Pulse: A few days to Valentine’s Day you released a new love song. Was this a strategy to get traction for the song during this ‘love’ season?
King Kaka: Not at all. I release songs every other day and it all depends on what I am feeling during that particular time.
Valentine’s Day is there every year, but I don’t necessarily release a new song around that time. This was just coincidental.
P: Was it on purpose to collabo with Pascal Tokodi though?
KK: Tokodi is probably the best vocalist we have around. He’s a very talented guy in the art industry so I simply reached out to him and we agreed to work on the song.
There were no special arrangements or hesitating over it.
P: You are always booked for gigs, Kaka Empire is doing well, you landed a mentorship role on the countrywide Blaze Be Your Own Boss summits and now a judge on BYOB TV show. All these translate to money. Do you have any investments?
KK: I invest a lot. I pump some of it back to the business. Actually, what many people don’t know about me is that I pay myself a salary on 17th of every month. I don’t spend the money I get on luxury or non-essentials.
I don’t want to be out there jostling for space in showbiz by the time I am 40-years-old. The time to get money is now and if I don’t make it while at my peak, when will I? But I have to tell you that I have an incredible team behind all these. It’s has never been a one-man effort.
P: Weeks before the release of Milele, there was a lot of hype that you were finally getting married. Are you?
KK: I will get married when I have to. Maybe it’s soon... who knows.
P: Talking of marriage, are you planning to settle down with one of your two baby mamas?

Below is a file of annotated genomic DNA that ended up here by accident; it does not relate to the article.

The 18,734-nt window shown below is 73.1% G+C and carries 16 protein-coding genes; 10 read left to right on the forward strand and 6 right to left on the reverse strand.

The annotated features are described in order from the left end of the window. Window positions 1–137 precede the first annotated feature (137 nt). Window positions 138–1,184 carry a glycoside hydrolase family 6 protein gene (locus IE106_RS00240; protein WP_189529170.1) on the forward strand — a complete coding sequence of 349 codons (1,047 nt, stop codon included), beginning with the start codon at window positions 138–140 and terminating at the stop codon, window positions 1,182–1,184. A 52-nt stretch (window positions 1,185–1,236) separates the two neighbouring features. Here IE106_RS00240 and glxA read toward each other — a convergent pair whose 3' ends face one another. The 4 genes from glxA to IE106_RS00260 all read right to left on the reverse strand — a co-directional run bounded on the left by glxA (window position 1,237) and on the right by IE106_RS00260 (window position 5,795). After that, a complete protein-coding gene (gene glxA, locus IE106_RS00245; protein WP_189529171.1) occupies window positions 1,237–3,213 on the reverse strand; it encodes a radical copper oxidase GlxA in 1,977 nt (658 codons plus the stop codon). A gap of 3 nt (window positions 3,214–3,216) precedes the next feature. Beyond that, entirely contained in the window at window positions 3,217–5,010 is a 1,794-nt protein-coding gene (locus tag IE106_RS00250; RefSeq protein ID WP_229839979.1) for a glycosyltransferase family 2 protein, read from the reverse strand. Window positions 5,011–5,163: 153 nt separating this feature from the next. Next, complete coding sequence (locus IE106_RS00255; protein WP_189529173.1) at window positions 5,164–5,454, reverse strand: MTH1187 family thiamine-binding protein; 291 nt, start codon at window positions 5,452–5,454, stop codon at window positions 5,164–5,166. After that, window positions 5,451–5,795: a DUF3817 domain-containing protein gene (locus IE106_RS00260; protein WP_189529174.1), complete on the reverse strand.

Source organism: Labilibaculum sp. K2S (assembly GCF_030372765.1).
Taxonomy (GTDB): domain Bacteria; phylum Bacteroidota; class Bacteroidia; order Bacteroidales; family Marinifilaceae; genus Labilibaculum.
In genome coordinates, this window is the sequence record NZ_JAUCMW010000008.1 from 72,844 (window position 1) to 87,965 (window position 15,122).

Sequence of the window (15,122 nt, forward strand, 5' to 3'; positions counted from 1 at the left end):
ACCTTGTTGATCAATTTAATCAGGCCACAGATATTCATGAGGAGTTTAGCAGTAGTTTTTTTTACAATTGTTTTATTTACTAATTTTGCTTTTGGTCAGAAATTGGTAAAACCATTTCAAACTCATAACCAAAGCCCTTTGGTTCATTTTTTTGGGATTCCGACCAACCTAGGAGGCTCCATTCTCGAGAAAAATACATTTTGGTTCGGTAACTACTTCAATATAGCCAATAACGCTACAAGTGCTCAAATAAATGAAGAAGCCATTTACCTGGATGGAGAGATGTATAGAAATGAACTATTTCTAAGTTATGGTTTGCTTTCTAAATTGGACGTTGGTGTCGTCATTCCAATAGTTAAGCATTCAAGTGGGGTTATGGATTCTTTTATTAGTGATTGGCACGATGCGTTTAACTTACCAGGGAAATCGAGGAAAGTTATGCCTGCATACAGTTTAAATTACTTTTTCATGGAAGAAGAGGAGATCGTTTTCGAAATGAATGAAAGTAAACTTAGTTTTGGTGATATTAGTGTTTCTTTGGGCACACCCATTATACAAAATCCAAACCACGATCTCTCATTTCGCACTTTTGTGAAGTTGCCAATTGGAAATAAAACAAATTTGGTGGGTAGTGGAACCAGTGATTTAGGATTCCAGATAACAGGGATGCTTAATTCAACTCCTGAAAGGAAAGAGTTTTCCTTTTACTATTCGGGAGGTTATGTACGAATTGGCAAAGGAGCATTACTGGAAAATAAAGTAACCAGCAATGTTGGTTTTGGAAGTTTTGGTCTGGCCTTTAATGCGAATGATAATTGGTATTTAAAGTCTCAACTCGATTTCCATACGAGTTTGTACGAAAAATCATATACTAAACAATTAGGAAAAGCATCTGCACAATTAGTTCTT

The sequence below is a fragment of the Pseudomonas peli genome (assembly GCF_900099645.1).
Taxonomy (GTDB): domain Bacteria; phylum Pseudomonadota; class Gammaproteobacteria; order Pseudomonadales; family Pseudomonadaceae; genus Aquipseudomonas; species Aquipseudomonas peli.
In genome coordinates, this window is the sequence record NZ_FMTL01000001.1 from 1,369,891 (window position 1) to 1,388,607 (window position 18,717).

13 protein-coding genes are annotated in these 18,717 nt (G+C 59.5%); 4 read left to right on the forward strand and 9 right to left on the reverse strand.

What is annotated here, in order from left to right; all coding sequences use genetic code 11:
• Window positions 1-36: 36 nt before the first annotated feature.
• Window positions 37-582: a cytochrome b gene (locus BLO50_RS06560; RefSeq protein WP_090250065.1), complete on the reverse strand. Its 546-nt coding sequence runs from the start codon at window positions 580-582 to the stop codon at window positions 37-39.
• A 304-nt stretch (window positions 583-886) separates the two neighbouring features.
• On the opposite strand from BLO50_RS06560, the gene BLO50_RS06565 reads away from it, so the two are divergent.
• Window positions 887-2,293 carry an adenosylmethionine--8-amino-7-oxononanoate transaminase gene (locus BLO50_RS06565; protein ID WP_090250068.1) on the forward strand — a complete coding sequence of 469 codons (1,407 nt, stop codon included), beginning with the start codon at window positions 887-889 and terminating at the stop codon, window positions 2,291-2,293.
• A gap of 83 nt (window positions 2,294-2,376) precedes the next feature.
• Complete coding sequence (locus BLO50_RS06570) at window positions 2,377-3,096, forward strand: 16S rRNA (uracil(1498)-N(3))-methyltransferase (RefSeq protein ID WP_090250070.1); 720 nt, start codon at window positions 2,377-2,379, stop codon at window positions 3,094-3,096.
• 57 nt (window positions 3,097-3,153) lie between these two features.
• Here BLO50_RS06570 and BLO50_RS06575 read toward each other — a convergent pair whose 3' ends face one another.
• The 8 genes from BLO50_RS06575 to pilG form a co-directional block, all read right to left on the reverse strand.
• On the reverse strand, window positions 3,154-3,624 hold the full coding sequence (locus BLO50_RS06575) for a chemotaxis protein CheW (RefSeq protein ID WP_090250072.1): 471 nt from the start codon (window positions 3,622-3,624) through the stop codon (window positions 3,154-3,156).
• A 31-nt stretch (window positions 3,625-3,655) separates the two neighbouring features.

KK: Maybe (laughs). Time will tell.
P: How exactly is your relationship with them and the kids?
KK: We are cool. We relate well. I play my part as the father to the two girls and I am happy about it. My busy schedule notwithstanding, I always have time for my daughters.
I make sure that I go about my business between Monday and Saturday so that I could be with them on Sunday. Sundays are my family days but I also find some time in between the other days to be with them.
P: How well do you go about playing the role of fatherhood to two children, born months apart by two different mothers?
KK: Like I said, I always manage it. I have to. I don’t have a choice. They all know it and there’s not much hassle in it. I am their father and I do all I can to ensure that my roles as a father are met without hindrances.
A lot of people always ask me how fatherhood is to me and I always tell them that it’s pretty exciting.
P: Back to your music, you said that you will not be performing your other relatively new song Senzenina. Why is this so?
KK: I did this song as a tribute to my brother’s child who passed on last year. The loss really took toll on me. I get very emotional thinking about it, so I can’t really perform this song. I tried it once on live TV about two weeks ago but I couldn’t.
P: Why do you often sing to dead people?
KK: I don’t sing to dead people per se. I sing to their memories. The memories of all those who have gone ahead of us. For me, it’s just therapeutic. It was the same thing when I did Papa and Baadaye with Amos & Josh.
P: Where do you draw all the energy?
KK: It’s all about work. This is what I do. So, if I don’t do it then I am not working. That’s why I have never declined an interview with any journalist, blogger or a media house, because that is my work.